The Looming Tower
Recently I read “The Looming Tower: Al-Qaeda and the Road to 9/11” by Lawrence Wright, a fascinating look at the history and the rise of terrorism, beginning with the life and works of Sayyid Qutb who came to the U.S. in 1948. Wright also follows the lives of Zawahiri, a key leader in al-Qaeda, bin Laden, and other terrorists, and demonstrates how their lives were intertwined. Various leaders of governments in the Middle East are highlighted, as well as involved Americans such as John O’Neill.
Quite interesting to witness are the disagreements between and the botched foreign policies of Middle Eastern countries. I’ve long been amazed by the short-sightedness of some of our own foreign policy toward “friendly” governments or of policies born of “the enemy of my enemy is my friend” philosophy, e.g. backing Saddam Hussein and Iraq against Iran only to have Hussein become an international nightmare afterwards. Therefore, it was maliciously amusing to find Middle Eastern countries involved in the same sort of follies. At least, as I discovered, we aren’t the only ones guilty of incompetence and suffering from the repercussions of real politik.
While “The Looming Tower” doesn’t read like a novel, it certainly doesn’t feel like a stodgy old history tome either. This book infuses its readers with a deeper understanding of the personalities and issues that dominate world politics today. Pick it up if you get a chance or put it on your Christmas list for last minute shoppers.
There were, unfortunately, a couple parts in particular which really bothered me because they’re just so twisted. I just can’t figure out who the worse villains are. In chapter 12, entitled “The Boy Spies,” we learn that in 1995 Egyptian President Mubarak survived an assassination attempt by Islamic radicals in Ethiopia. They had been helped by Sudanese intelligence.
What followed blew me away. Mubarak’s security forces went on a campaign to root out and destroy the radical Islamist movement. They burned houses, were behind the disappearance of suspects, dragged mothers of suspects into the street, stripped them, and told children that next time their mother would be raped if their brother wasn't there when they returned.
It got uglier.
To deal with Zawahiri, Egyptian intelligence agents devised a fiendish plan. They lured a thirteen-year-old boy named Ahmed into an apartment with the promise of juice and videos. Ahmed was the son of Mohamed Sharraf, a well-known Egyptian fundamentalist and senior member of al-Jihad. The boy was drugged and sodomized; when he awakened, he was confronted with photographs of the homosexual activity and threatened with the prospect of having them shown to his father. For the child, the consequences of such a disclosure were overwhelming. “It could even be that the father would kill him,” a source close to Zawahiri admitted.In the end, the boys were discovered and shot by Zawahiri’s goons. They had a fair trial under Sharia, according to Zahahiri.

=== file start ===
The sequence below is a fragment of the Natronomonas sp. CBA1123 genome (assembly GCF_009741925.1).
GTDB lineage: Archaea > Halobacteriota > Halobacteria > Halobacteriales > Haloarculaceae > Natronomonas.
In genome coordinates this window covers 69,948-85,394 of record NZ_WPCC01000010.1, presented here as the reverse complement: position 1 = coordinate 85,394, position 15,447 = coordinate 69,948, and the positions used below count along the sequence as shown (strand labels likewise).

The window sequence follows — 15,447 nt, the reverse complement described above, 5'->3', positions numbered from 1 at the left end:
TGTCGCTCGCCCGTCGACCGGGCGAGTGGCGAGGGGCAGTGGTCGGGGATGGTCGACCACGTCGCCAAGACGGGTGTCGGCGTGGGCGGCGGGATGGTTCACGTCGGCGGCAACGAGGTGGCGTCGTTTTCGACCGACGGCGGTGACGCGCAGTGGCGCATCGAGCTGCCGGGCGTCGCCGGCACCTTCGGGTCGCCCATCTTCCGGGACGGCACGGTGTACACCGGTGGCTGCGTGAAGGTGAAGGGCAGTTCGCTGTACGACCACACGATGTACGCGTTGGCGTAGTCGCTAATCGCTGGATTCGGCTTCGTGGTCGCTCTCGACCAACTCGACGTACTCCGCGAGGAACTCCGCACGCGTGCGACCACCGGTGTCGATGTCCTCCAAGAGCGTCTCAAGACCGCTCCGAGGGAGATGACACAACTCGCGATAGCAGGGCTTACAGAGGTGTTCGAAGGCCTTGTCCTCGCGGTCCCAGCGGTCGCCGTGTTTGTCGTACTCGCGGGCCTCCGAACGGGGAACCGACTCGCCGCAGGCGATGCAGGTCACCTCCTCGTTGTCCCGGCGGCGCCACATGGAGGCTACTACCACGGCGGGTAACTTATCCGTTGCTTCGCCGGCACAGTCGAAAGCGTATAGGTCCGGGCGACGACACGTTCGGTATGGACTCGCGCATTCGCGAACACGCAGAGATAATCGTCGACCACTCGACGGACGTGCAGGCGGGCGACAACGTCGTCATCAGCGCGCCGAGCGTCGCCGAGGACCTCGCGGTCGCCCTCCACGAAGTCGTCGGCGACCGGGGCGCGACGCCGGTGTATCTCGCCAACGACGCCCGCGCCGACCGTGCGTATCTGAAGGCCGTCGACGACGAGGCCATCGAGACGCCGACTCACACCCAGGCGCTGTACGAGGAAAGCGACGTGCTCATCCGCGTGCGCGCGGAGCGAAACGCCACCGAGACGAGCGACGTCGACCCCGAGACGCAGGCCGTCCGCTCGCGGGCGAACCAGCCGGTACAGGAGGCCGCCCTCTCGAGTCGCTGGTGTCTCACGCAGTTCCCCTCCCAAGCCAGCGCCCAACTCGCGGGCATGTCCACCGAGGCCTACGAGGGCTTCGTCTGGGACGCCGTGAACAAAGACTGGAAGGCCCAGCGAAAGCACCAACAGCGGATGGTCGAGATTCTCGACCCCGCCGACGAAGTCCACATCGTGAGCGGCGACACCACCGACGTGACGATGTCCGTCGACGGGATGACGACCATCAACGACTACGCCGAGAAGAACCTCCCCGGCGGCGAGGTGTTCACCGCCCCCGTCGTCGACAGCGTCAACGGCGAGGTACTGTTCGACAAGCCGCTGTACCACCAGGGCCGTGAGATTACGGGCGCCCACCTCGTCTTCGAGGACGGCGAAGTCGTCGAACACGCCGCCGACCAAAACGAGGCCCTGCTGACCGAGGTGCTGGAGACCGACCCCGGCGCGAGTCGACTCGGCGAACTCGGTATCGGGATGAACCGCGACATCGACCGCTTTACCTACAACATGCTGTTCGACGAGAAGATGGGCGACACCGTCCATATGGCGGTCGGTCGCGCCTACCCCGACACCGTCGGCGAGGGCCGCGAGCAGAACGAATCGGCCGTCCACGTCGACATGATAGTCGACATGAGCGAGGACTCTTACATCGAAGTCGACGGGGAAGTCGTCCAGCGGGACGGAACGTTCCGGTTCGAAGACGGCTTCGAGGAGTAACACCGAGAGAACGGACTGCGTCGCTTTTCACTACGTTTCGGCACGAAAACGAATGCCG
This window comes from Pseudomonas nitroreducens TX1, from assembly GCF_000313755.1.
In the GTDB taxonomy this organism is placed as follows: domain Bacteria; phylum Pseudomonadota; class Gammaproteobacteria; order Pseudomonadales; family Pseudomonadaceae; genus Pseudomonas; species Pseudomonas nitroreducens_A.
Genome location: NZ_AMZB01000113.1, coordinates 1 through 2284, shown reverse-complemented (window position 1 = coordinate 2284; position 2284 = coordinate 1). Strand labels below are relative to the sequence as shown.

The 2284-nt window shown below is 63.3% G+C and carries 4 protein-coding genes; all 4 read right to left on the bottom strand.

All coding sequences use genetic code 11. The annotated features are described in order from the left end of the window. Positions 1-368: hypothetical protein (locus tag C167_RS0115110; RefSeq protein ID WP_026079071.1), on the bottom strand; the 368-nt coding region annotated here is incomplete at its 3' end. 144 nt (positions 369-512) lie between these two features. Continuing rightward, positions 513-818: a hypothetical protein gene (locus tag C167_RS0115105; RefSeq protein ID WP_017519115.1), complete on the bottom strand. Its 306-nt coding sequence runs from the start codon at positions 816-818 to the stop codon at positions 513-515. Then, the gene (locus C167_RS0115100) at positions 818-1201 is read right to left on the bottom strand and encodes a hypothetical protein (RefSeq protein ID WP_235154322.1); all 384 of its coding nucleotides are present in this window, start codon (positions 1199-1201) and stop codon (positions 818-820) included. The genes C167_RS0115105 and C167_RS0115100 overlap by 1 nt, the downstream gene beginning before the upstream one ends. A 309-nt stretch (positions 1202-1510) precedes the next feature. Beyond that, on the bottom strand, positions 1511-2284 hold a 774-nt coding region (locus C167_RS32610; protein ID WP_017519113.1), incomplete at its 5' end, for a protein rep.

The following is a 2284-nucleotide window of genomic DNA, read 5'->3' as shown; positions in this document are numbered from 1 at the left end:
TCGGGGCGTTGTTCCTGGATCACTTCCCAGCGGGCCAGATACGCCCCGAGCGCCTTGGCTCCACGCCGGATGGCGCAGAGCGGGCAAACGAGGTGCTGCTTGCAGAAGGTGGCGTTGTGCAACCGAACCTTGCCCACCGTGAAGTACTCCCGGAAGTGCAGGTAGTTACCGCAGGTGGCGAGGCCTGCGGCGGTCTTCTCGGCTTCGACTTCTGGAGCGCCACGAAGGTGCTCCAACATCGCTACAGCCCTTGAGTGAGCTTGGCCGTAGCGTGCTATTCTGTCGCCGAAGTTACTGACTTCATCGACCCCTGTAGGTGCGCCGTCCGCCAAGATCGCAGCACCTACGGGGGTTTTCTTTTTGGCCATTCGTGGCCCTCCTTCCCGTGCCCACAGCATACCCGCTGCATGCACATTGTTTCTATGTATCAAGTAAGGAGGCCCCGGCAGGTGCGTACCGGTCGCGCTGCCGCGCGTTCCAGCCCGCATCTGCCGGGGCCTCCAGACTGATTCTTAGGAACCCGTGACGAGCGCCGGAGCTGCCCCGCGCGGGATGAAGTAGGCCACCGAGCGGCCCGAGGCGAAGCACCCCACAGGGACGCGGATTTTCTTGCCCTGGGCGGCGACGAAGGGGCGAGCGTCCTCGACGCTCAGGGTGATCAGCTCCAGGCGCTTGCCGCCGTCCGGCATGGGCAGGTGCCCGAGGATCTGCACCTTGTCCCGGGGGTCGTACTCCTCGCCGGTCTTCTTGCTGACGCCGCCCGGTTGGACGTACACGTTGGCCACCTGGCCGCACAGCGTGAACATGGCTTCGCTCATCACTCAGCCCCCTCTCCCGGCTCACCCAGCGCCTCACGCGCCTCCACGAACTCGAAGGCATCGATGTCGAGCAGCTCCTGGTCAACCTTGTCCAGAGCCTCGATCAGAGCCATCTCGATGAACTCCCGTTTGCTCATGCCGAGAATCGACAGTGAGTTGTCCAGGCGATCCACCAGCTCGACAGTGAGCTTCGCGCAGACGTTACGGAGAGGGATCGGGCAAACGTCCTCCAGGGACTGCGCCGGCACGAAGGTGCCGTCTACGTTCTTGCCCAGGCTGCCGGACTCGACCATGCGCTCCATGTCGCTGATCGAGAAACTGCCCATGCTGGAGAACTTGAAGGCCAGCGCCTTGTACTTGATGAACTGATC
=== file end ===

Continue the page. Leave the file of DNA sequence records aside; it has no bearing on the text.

Egyptian intelligence forced him to recruit another child, Mus’ab, whose father, Abu al-Faraj was also in al-Jihad and served as the treasurer for al-Qaeda. Mus’ab endured the same humiliating initiation of drugs and sexual abuse and was forced to turn against his family. The agents taught the boys how to plant microphones in their own homes and photograph documents. A number of arrests followed because of the information produced by the boy spies.
Now, tell me who is more evil--the Egyptian government that would sodomize boys to get them to betray their families or the families themselves who would kill their sons for having been sodomized? Do we have any reason to doubt that the boys would indeed have been murdered for the misfortune of being victimized? After all, the UN made it clear that women were the victims of honor killings after being raped. Why not boys too? Clearly the boys never doubted that their fathers would kill them. How can a government act so perversely? How can relatives murder their own? The whole thing just made me ill.
Also shocking was the revelation that warring factions in Afghanistan were gang raping little boys. Afghanistan has been suffering and suffering badly for many, many years.
Thankfully, the whole book is not like that. Very little is, actually. It just clarified to me that we’re not in Kansas anymore, Toto. Our enemies are not people with whom we can come to some sort of compromise over tea. Heck, even friendly governments can be frightfully wicked. But to be forewarned is to be forearmed.